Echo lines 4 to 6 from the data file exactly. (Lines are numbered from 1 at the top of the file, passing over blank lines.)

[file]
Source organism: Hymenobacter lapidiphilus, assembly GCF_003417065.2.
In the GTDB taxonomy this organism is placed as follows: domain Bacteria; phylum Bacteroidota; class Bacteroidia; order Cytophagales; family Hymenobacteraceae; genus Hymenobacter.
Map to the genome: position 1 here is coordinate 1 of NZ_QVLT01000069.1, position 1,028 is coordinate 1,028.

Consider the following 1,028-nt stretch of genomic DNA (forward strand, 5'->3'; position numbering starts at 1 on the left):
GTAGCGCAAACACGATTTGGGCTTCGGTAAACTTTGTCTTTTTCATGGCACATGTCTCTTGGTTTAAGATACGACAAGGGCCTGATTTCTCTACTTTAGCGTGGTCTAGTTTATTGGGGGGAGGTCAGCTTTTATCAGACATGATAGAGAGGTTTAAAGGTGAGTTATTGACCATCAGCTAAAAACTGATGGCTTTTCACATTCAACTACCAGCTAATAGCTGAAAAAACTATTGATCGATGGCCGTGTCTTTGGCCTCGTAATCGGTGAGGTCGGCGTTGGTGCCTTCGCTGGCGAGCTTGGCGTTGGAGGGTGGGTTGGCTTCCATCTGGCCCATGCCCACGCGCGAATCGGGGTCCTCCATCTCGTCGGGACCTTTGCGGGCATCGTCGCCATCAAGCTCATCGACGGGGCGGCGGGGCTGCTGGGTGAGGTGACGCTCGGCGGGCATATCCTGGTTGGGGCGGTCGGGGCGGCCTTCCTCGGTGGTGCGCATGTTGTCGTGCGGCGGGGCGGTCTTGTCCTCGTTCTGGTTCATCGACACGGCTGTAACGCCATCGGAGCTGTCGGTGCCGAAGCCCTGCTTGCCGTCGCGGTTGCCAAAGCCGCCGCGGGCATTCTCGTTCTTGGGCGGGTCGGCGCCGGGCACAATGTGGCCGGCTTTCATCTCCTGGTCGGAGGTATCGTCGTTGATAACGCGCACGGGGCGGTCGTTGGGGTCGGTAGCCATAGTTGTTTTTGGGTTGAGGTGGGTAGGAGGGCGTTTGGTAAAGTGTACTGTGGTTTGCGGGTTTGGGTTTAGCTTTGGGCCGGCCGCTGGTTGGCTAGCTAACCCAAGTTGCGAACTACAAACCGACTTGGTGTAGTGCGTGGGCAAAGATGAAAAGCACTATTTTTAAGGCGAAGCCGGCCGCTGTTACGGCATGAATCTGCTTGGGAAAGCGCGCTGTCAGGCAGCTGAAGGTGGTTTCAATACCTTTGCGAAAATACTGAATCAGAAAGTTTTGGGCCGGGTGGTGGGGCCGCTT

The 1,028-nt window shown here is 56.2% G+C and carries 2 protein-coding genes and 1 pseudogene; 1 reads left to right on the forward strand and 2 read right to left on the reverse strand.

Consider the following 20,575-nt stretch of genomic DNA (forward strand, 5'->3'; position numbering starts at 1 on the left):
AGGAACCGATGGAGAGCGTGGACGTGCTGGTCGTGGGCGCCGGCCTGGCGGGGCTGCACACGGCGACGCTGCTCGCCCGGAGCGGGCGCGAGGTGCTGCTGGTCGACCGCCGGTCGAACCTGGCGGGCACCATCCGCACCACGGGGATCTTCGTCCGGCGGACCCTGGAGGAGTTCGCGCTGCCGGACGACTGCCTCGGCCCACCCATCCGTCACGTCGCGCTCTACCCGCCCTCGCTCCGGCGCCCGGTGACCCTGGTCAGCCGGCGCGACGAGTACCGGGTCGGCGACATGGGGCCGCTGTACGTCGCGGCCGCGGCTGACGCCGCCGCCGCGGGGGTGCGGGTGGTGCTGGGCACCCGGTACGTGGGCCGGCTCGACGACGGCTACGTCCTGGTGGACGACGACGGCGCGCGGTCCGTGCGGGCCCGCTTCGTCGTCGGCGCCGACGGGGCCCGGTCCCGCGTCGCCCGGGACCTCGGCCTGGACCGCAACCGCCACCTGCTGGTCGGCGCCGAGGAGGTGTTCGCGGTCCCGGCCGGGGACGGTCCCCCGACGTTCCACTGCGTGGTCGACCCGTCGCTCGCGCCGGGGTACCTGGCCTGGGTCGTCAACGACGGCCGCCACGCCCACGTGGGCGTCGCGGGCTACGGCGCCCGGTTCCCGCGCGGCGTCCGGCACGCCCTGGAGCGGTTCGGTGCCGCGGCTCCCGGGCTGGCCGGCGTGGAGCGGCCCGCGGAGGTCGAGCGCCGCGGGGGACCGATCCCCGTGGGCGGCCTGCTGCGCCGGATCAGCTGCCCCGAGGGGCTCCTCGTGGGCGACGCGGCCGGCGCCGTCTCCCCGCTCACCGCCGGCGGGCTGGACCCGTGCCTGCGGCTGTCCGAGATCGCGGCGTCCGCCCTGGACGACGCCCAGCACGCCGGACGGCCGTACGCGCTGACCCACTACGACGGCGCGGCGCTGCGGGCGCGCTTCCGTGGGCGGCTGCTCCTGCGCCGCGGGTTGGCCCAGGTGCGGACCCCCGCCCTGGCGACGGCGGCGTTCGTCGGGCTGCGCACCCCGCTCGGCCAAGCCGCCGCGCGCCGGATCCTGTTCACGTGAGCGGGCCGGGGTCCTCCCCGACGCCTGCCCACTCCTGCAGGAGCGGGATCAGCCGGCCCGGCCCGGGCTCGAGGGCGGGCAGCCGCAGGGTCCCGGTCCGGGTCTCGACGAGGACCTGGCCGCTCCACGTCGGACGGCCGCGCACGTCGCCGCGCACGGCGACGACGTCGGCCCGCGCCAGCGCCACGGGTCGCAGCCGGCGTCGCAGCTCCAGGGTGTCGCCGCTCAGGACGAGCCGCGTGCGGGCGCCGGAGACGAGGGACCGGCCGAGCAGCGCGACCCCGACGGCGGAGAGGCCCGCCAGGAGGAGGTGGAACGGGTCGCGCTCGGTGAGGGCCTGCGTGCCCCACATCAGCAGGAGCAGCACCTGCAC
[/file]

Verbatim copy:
Consider the following 1,028-nt stretch of genomic DNA (forward strand, 5'->3'; position numbering starts at 1 on the left):
GTAGCGCAAACACGATTTGGGCTTCGGTAAACTTTGTCTTTTTCATGGCACATGTCTCTTGGTTTAAGATACGACAAGGGCCTGATTTCTCTACTTTAGCGTGGTCTAGTTTATTGGGGGGAGGTCAGCTTTTATCAGACATGATAGAGAGGTTTAAAGGTGAGTTATTGACCATCAGCTAAAAACTGATGGCTTTTCACATTCAACTACCAGCTAATAGCTGAAAAAACTATTGATCGATGGCCGTGTCTTTGGCCTCGTAATCGGTGAGGTCGGCGTTGGTGCCTTCGCTGGCGAGCTTGGCGTTGGAGGGTGGGTTGGCTTCCATCTGGCCCATGCCCACGCGCGAATCGGGGTCCTCCATCTCGTCGGGACCTTTGCGGGCATCGTCGCCATCAAGCTCATCGACGGGGCGGCGGGGCTGCTGGGTGAGGTGACGCTCGGCGGGCATATCCTGGTTGGGGCGGTCGGGGCGGCCTTCCTCGGTGGTGCGCATGTTGTCGTGCGGCGGGGCGGTCTTGTCCTCGTTCTGGTTCATCGACACGGCTGTAACGCCATCGGAGCTGTCGGTGCCGAAGCCCTGCTTGCCGTCGCGGTTGCCAAAGCCGCCGCGGGCATTCTCGTTCTTGGGCGGGTCGGCGCCGGGCACAATGTGGCCGGCTTTCATCTCCTGGTCGGAGGTATCGTCGTTGATAACGCGCACGGGGCGGTCGTTGGGGTCGGTAGCCATAGTTGTTTTTGGGTTGAGGTGGGTAGGAGGGCGTTTGGTAAAGTGTACTGTGGTTTGCGGGTTTGGGTTTAGCTTTGGGCCGGCCGCTGGTTGGCTAGCTAACCCAAGTTGCGAACTACAAACCGACTTGGTGTAGTGCGTGGGCAAAGATGAAAAGCACTATTTTTAAGGCGAAGCCGGCCGCTGTTACGGCATGAATCTGCTTGGGAAAGCGCGCTGTCAGGCAGCTGAAGGTGGTTTCAATACCTTTGCGAAAATACTGAATCAGAAAGTTTTGGGCCGGGTGGTGGGGCCGCTT

The 1,028-nt window shown here is 56.2% G+C and carries 2 protein-coding genes and 1 pseudogene; 1 reads left to right on the forward strand and 2 read right to left on the reverse strand.